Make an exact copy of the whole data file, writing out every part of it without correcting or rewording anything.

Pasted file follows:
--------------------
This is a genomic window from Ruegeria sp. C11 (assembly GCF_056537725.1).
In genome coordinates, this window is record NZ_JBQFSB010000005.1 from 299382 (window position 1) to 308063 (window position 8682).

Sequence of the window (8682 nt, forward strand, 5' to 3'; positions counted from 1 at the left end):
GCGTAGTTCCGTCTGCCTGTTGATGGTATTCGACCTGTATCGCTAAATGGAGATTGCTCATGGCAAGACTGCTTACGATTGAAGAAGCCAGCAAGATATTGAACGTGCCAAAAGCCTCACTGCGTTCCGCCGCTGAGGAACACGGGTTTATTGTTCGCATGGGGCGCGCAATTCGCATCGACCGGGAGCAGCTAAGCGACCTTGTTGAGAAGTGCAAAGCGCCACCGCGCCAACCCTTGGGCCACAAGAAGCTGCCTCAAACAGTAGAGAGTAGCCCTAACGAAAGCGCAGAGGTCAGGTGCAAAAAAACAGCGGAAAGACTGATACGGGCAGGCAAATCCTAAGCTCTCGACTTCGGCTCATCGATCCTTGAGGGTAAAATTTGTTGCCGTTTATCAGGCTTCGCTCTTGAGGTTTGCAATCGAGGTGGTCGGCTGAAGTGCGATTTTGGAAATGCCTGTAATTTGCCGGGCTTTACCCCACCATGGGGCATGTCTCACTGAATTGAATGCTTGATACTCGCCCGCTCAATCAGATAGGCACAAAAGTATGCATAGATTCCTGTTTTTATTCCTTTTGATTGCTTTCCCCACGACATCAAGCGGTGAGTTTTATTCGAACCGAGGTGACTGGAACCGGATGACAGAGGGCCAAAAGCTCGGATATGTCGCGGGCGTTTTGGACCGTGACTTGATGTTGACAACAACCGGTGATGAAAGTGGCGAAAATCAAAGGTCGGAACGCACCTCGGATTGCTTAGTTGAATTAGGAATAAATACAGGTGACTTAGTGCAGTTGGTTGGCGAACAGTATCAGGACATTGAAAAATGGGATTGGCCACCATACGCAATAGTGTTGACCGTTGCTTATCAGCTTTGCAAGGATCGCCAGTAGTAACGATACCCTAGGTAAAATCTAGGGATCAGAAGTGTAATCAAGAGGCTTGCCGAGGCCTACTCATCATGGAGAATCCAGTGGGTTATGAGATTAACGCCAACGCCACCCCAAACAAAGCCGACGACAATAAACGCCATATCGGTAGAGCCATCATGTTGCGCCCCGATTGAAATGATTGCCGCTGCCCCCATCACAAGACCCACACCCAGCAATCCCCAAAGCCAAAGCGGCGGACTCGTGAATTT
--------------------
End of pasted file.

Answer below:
This is a genomic window from Ruegeria sp. C11 (assembly GCF_056537725.1).
In genome coordinates, this window is record NZ_JBQFSB010000005.1 from 299382 (window position 1) to 308063 (window position 8682).

Sequence of the window (8682 nt, forward strand, 5' to 3'; positions counted from 1 at the left end):
GCGTAGTTCCGTCTGCCTGTTGATGGTATTCGACCTGTATCGCTAAATGGAGATTGCTCATGGCAAGACTGCTTACGATTGAAGAAGCCAGCAAGATATTGAACGTGCCAAAAGCCTCACTGCGTTCCGCCGCTGAGGAACACGGGTTTATTGTTCGCATGGGGCGCGCAATTCGCATCGACCGGGAGCAGCTAAGCGACCTTGTTGAGAAGTGCAAAGCGCCACCGCGCCAACCCTTGGGCCACAAGAAGCTGCCTCAAACAGTAGAGAGTAGCCCTAACGAAAGCGCAGAGGTCAGGTGCAAAAAAACAGCGGAAAGACTGATACGGGCAGGCAAATCCTAAGCTCTCGACTTCGGCTCATCGATCCTTGAGGGTAAAATTTGTTGCCGTTTATCAGGCTTCGCTCTTGAGGTTTGCAATCGAGGTGGTCGGCTGAAGTGCGATTTTGGAAATGCCTGTAATTTGCCGGGCTTTACCCCACCATGGGGCATGTCTCACTGAATTGAATGCTTGATACTCGCCCGCTCAATCAGATAGGCACAAAAGTATGCATAGATTCCTGTTTTTATTCCTTTTGATTGCTTTCCCCACGACATCAAGCGGTGAGTTTTATTCGAACCGAGGTGACTGGAACCGGATGACAGAGGGCCAAAAGCTCGGATATGTCGCGGGCGTTTTGGACCGTGACTTGATGTTGACAACAACCGGTGATGAAAGTGGCGAAAATCAAAGGTCGGAACGCACCTCGGATTGCTTAGTTGAATTAGGAATAAATACAGGTGACTTAGTGCAGTTGGTTGGCGAACAGTATCAGGACATTGAAAAATGGGATTGGCCACCATACGCAATAGTGTTGACCGTTGCTTATCAGCTTTGCAAGGATCGCCAGTAGTAACGATACCCTAGGTAAAATCTAGGGATCAGAAGTGTAATCAAGAGGCTTGCCGAGGCCTACTCATCATGGAGAATCCAGTGGGTTATGAGATTAACGCCAACGCCACCCCAAACAAAGCCGACGACAATAAACGCCATATCGGTAGAGCCATCATGTTGCGCCCCGATTGAAATGATTGCCGCTGCCCCCATCACAAGACCCACACCCAGCAATCCCCAAAGCCAAAGCGGCGGACTCGTGAATTT